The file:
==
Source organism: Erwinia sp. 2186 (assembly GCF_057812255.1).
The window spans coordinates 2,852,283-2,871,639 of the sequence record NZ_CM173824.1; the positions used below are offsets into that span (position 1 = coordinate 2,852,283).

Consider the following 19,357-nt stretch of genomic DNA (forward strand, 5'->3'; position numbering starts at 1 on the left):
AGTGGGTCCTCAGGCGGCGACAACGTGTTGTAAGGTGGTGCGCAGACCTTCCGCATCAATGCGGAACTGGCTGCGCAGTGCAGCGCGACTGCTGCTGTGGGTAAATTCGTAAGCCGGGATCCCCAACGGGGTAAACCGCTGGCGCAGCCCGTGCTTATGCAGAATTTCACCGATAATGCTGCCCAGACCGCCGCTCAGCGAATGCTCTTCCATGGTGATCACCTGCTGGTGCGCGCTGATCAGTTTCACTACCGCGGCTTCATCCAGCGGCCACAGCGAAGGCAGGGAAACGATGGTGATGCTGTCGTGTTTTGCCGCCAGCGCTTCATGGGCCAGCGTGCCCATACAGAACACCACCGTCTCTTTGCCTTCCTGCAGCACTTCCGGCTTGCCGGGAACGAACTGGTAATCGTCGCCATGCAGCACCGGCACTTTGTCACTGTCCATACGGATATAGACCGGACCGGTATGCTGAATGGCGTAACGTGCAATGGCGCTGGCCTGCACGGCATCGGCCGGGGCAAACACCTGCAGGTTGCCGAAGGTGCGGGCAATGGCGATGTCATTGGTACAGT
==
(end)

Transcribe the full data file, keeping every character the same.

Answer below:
Source organism: Erwinia sp. 2186 (assembly GCF_057812255.1).
The window spans coordinates 2,852,283-2,871,639 of the sequence record NZ_CM173824.1; the positions used below are offsets into that span (position 1 = coordinate 2,852,283).

Consider the following 19,357-nt stretch of genomic DNA (forward strand, 5'->3'; position numbering starts at 1 on the left):
AGTGGGTCCTCAGGCGGCGACAACGTGTTGTAAGGTGGTGCGCAGACCTTCCGCATCAATGCGGAACTGGCTGCGCAGTGCAGCGCGACTGCTGCTGTGGGTAAATTCGTAAGCCGGGATCCCCAACGGGGTAAACCGCTGGCGCAGCCCGTGCTTATGCAGAATTTCACCGATAATGCTGCCCAGACCGCCGCTCAGCGAATGCTCTTCCATGGTGATCACCTGCTGGTGCGCGCTGATCAGTTTCACTACCGCGGCTTCATCCAGCGGCCACAGCGAAGGCAGGGAAACGATGGTGATGCTGTCGTGTTTTGCCGCCAGCGCTTCATGGGCCAGCGTGCCCATACAGAACACCACCGTCTCTTTGCCTTCCTGCAGCACTTCCGGCTTGCCGGGAACGAACTGGTAATCGTCGCCATGCAGCACCGGCACTTTGTCACTGTCCATACGGATATAGACCGGACCGGTATGCTGAATGGCGTAACGTGCAATGGCGCTGGCCTGCACGGCATCGGCCGGGGCAAACACCTGCAGGTTGCCGAAGGTGCGGGCAATGGCGATGTCATTGGTACAGT